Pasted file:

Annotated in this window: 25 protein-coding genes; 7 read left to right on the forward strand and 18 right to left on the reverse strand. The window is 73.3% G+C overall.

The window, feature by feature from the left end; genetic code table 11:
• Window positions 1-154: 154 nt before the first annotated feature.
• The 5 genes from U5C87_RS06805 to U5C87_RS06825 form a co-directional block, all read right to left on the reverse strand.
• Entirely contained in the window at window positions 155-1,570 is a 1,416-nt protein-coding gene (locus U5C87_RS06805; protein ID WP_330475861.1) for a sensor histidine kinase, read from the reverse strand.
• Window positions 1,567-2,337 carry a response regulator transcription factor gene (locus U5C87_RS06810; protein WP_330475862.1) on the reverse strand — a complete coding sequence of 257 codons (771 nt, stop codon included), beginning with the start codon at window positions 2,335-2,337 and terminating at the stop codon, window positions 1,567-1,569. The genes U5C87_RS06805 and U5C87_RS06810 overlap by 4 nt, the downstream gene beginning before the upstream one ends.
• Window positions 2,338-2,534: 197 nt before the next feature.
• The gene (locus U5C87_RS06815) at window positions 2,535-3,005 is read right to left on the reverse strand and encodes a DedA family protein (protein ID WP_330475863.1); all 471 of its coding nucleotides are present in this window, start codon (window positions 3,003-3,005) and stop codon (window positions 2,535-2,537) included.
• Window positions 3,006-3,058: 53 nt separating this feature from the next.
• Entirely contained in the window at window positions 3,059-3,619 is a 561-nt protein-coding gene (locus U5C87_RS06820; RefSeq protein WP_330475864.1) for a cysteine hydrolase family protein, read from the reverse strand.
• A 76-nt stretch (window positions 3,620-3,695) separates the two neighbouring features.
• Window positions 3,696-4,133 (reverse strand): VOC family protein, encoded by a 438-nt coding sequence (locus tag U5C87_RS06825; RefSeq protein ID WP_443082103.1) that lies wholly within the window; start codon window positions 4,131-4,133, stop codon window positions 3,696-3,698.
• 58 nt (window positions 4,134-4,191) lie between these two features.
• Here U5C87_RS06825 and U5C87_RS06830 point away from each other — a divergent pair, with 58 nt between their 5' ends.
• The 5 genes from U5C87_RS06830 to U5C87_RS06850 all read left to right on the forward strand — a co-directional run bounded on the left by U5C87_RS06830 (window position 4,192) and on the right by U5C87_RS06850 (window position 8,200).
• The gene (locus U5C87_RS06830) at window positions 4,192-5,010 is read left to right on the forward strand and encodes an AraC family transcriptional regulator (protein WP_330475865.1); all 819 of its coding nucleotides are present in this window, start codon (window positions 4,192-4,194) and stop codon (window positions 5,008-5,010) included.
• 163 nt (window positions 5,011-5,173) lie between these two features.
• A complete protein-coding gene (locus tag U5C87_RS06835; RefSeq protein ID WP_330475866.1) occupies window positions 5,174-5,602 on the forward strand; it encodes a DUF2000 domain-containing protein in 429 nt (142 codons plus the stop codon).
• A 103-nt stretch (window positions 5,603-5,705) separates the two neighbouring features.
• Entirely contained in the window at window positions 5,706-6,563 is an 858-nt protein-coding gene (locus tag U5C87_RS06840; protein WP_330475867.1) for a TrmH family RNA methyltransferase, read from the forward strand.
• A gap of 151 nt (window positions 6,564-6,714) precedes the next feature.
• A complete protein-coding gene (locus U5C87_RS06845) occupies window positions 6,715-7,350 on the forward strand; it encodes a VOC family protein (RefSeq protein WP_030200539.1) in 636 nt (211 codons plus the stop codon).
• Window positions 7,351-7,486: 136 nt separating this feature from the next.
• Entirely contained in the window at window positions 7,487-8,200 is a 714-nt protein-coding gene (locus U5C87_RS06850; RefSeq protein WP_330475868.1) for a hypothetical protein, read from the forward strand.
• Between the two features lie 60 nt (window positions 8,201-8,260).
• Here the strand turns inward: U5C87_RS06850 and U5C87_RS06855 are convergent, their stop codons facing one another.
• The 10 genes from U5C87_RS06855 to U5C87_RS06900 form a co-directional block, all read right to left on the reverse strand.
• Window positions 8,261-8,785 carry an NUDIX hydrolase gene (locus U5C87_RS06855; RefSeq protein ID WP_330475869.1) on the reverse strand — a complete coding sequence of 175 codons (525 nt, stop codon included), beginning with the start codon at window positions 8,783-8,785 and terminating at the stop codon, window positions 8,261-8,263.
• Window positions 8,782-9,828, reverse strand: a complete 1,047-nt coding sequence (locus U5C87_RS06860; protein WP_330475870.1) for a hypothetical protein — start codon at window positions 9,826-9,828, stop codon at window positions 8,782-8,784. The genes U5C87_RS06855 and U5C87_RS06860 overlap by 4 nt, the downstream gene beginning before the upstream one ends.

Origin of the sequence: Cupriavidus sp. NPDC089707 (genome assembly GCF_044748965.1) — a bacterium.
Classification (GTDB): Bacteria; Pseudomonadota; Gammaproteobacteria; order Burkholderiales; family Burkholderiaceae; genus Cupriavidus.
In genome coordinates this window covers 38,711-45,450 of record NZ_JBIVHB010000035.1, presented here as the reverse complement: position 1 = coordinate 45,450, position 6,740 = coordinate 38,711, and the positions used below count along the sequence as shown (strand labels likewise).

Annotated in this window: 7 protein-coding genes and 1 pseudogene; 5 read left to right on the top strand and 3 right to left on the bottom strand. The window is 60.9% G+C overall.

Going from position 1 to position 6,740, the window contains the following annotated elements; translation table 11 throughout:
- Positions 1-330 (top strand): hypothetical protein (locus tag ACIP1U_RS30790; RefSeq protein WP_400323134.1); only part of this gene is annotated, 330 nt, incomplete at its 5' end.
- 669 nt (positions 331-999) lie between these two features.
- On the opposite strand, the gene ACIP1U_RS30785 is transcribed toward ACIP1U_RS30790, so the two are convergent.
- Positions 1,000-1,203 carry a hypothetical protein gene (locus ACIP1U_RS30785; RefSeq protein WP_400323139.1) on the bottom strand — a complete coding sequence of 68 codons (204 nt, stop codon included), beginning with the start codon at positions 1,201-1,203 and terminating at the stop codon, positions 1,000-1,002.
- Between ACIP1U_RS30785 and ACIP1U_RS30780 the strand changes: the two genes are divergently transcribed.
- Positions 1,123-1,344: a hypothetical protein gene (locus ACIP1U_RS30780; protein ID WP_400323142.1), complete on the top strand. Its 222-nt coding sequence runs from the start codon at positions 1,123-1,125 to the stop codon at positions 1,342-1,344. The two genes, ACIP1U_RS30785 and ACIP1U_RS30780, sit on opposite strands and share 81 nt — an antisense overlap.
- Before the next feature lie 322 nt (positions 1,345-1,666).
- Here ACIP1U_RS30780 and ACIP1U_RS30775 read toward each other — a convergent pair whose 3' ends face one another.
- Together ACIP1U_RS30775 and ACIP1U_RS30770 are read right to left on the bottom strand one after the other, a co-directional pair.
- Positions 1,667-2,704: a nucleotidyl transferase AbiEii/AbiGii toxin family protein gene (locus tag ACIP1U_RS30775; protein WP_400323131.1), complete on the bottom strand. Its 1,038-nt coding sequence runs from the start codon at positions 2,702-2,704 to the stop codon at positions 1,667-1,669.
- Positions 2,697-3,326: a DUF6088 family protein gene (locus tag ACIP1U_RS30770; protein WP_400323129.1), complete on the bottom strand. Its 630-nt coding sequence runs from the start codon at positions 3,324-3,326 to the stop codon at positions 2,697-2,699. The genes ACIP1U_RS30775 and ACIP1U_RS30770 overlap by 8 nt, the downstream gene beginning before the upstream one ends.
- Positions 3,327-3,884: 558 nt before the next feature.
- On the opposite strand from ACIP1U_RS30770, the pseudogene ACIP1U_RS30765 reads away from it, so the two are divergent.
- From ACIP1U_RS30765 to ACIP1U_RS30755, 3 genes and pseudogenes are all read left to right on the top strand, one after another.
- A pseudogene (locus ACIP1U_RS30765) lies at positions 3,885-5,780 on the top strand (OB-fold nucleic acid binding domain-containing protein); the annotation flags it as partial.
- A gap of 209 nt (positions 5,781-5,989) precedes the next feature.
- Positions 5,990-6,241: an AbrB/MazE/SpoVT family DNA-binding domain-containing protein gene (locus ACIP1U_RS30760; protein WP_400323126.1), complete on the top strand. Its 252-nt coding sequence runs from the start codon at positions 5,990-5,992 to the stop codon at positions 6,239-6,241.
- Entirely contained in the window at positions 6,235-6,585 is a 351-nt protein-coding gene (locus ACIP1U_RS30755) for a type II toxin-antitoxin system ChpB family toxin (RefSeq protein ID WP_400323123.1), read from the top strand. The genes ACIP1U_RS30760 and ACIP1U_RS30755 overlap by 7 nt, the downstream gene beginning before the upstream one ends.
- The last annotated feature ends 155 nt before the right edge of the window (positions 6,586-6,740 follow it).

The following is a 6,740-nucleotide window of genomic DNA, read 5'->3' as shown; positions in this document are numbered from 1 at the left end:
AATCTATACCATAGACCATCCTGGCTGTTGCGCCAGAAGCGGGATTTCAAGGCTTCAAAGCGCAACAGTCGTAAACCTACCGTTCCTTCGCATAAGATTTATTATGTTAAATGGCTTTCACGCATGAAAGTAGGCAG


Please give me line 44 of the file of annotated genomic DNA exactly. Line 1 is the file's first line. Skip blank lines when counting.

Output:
- Positions 1,667-2,704: a nucleotidyl transferase AbiEii/AbiGii toxin family protein gene (locus tag ACIP1U_RS30775; protein WP_400323131.1), complete on the bottom strand. Its 1,038-nt coding sequence runs from the start codon at positions 2,702-2,704 to the stop codon at positions 1,667-1,669.